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House of Commons
Session 2005 - 06
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Standing Committee Debates

Draft Communications Act 2003
(Maximum Penalty and Disclosure
of Information) Order 2005

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First Standing Committee
on Delegated Legislation

The Committee consisted of the following Members:


Mr. Eric Martlew

Beresford, Sir Paul (Mole Valley) (Con)
Bone, Mr. Peter (Wellingborough) (Con)
†Dhanda, Mr. Parmjit (Gloucester) (Lab)
†Evennett, Mr. David (Bexleyheath and Crayford) (Con)
†George, Mr. Bruce (Walsall, South) (Lab)
†Gerrard, Mr. Neil (Walthamstow) (Lab)
Hamilton, Mr. Fabian (Leeds, North-East) (Lab)
†Hendry, Charles (Wealden) (Con)
Johnson, Mr. Boris (Henley) (Con)
†Lamb, Norman (North Norfolk) (LD)
†Michael, Alun (Minister for Industry and the Regions)
†Milburn, Mr. Alan (Darlington) (Lab)
†Purchase, Mr. Ken (Wolverhampton, North-East) (Lab/Co-op)
Reid, Mr. Alan (Argyll and Bute) (LD)
†Robertson, John (Glasgow, North-West) (Lab)
†Stewart, Ian (Eccles) (Lab)
†Strang, Dr. Gavin (Edinburgh, East) (Lab)
Mark Egan, Committee Clerk
† attended the Committee

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Monday 12 December 2005

[Mr. Eric Martlew in the Chair]

Draft Communications Act 2003
(Maximum Penalty and Disclosure
of Information) Order 2005

4.30 pm

The Minister for Industry and the Regions (Alun Michael): I beg to move

    That the Committee has considered the draft Communications Act 2003 (Maximum Penalty and Disclosure of Information) Order 2005.

I shall explain the draft order and its wider context. The order does two things, but its impact will go much further in preventing rogue operators from being successful. I have some notes and information to explain the background which, if I may, Mr. Martlew, I shall put on the Table. They are not directly relevant to the order, but they explain some of the background and provide the type of information that has been sought by hon. Members on several occasions. When looking at the context earlier today I thought that it might be useful for the information to be provided for members of the Committee.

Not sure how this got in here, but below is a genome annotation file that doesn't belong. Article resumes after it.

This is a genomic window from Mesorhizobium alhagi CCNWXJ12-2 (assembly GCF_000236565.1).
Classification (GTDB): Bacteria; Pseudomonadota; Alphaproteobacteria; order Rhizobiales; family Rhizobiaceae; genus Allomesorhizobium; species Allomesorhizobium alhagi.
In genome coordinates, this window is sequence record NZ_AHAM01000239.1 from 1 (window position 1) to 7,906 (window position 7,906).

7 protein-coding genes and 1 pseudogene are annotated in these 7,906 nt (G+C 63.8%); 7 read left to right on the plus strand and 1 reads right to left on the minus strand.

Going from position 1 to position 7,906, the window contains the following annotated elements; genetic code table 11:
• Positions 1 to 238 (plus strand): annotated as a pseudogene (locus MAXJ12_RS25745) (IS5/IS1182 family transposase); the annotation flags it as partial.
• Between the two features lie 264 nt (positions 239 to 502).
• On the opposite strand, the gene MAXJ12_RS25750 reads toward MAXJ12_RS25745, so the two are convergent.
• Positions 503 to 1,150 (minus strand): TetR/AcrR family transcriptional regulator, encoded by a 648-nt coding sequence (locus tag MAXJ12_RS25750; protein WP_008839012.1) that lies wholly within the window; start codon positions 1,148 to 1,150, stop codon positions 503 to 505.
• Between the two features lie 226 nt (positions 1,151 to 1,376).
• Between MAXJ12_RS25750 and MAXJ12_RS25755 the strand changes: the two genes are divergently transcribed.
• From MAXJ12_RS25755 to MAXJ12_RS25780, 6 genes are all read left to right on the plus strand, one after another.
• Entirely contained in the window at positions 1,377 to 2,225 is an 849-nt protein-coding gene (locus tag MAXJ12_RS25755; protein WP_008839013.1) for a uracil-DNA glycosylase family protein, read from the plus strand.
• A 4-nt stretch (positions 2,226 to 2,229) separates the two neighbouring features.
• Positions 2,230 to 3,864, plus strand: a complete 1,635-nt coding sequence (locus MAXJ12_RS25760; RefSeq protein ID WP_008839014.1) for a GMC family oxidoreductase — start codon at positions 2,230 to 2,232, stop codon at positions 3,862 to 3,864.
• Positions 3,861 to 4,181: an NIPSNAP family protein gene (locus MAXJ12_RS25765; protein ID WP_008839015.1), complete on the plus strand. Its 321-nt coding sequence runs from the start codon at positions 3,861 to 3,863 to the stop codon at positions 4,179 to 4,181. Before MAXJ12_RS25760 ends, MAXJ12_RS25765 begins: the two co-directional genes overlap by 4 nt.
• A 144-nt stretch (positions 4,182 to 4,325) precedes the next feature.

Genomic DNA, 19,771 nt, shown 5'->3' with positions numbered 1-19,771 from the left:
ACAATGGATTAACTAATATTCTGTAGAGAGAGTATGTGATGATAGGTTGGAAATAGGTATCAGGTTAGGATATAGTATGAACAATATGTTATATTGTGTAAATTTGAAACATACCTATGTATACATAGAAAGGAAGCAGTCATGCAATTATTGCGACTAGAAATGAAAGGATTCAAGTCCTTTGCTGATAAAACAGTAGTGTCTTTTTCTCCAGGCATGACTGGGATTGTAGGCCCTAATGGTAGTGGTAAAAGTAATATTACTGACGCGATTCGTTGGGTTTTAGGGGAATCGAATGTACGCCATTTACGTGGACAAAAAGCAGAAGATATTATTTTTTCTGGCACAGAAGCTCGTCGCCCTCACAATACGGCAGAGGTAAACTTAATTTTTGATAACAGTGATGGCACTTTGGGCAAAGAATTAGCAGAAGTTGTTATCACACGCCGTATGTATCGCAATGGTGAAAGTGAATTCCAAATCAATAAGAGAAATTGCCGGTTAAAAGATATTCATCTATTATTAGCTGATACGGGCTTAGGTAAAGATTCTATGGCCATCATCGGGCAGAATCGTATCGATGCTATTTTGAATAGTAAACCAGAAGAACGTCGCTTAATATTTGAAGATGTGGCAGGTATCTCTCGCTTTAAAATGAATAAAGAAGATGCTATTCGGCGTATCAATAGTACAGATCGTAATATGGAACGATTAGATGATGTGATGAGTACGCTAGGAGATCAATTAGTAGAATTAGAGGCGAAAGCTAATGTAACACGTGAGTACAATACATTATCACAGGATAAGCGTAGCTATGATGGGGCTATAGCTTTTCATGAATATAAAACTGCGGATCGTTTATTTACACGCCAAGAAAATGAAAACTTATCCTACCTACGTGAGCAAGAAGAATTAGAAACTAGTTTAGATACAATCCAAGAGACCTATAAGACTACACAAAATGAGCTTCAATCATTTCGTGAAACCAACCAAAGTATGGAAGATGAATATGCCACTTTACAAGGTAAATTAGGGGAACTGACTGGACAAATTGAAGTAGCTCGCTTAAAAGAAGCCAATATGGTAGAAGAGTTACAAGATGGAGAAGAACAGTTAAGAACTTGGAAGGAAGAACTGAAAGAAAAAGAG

The statutory instrument does two things. First, it increases the maximum penalty from £100,000 to £250,000. Secondly, it expands the definition of a relevant person to include ICSTIS, as I shall refer to it from now on despite my dislike of acronyms, which is the Independent Committee for the Supervision of Standards of Telephone Information Services. That full title explains why we use the acronym fairly frequently.

ICSTIS is not statutory in nature but it is a good example of effective regulation through a partnership between the Government’s—or rather Parliament’s—regulator and the industry. In effect, Ofcom delegates regulation to ICSTIS. If that did not work, Ofcom could take back the role and responsibilities. Ofcom is directly accountable to Parliament, rather than to Ministers, for the use of its powers. That delegation is a good idea because the area of commercial activity in question is extremely complex in terms both of the business activity and the technology. Not only that, but the technology is extremely fast moving, so it is difficult to look sufficiently far ahead to anticipate problems before they arise.

In a fast changing and rapidly converging electronic age, speed of reaction is essential to public protection, but enabling businesses in the UK to operate quickly and at the cutting edge is also essential—that is how our industry will stay at the cutting edge. We need the engagement of industry to achieve that. After six months in my current role I am convinced that most of the players in the industry, at least in the UK, know that working hard at protecting the public by catching